Cloud and Aerosol Oxidants

Water-soluble atmospheric species incorporated in cloud droplets and aqueous aerosols may dissociate into ions, and the resulting aqueous-phase redox chemistry provides yet another pathway for oxidation of species in the atmosphere. The importance of this pathway has been established for S02, which dissociates in water to HSO3- and S032~ (pKaX = 1.9, pKa2 = 7.2). Rapid oxidation of S02 by H202 in cloud was first suggested by Penkett et al. (1979):

Aircraft measurements by Daum et al. (1984) demonstrated that the reaction is sufficiently fast to titrate either S02 or H202 in cloud (whichever is limiting). It is now well accepted that this mechanism dominates over gas-phase oxidation by OH as a sink for S02 in the atmosphere (Chin et al, 1996).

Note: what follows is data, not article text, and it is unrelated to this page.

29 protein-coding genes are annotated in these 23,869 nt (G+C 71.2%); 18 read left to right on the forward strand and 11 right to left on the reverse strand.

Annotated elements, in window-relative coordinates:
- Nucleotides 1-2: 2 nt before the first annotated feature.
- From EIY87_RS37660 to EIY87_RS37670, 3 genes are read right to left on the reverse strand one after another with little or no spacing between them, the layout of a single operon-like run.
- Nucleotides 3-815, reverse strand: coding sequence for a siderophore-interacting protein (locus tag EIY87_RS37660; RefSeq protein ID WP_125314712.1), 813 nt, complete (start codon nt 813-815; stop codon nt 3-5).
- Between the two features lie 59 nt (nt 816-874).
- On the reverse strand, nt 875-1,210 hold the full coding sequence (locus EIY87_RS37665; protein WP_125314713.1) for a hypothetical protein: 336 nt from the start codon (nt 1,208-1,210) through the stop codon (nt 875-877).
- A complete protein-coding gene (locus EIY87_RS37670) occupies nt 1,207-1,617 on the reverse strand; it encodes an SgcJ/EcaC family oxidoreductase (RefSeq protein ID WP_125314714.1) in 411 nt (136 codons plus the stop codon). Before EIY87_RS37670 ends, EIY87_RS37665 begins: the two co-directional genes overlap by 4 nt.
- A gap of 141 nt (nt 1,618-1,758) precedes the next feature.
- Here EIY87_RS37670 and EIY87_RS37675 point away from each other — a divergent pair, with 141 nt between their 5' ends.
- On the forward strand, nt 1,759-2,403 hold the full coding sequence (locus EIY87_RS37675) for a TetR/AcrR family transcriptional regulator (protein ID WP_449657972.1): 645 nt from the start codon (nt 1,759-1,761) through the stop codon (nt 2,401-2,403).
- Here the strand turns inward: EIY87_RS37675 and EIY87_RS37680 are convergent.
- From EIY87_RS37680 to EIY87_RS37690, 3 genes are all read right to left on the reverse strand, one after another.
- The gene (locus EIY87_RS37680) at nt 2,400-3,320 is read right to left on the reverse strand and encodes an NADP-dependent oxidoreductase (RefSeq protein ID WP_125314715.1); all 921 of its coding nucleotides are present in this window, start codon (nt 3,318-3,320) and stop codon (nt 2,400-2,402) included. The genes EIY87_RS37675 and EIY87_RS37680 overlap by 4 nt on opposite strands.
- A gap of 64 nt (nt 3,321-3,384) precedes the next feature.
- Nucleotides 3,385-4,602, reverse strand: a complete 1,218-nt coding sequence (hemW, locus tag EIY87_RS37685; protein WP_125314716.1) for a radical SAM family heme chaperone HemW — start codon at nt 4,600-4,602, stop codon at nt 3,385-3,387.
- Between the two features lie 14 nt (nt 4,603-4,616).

Additional nonradical oxidants may also be important for oxidation of S02 in clouds and aqueous aerosols, but their importance is not as well verified as for H202. At high pH values (pH > 5), O3(aq) reacts rapidly with S032-:

This mechanism, taking place in alkaline sea salt aerosols, could represent a major sink for S02 in the marine boundary layer (Chameides and Stelson, 1992). Additional S02 oxidants in sea salt aerosol may include HOC1 and HOBr produced by halogen radical chemistry (Vogt et al, 1996). In polluted clouds, aqueous-phase autoxidation catalyzed by Fe(III) could provide the dominant S02 sink (Jacob and Hoffmann, 1983).

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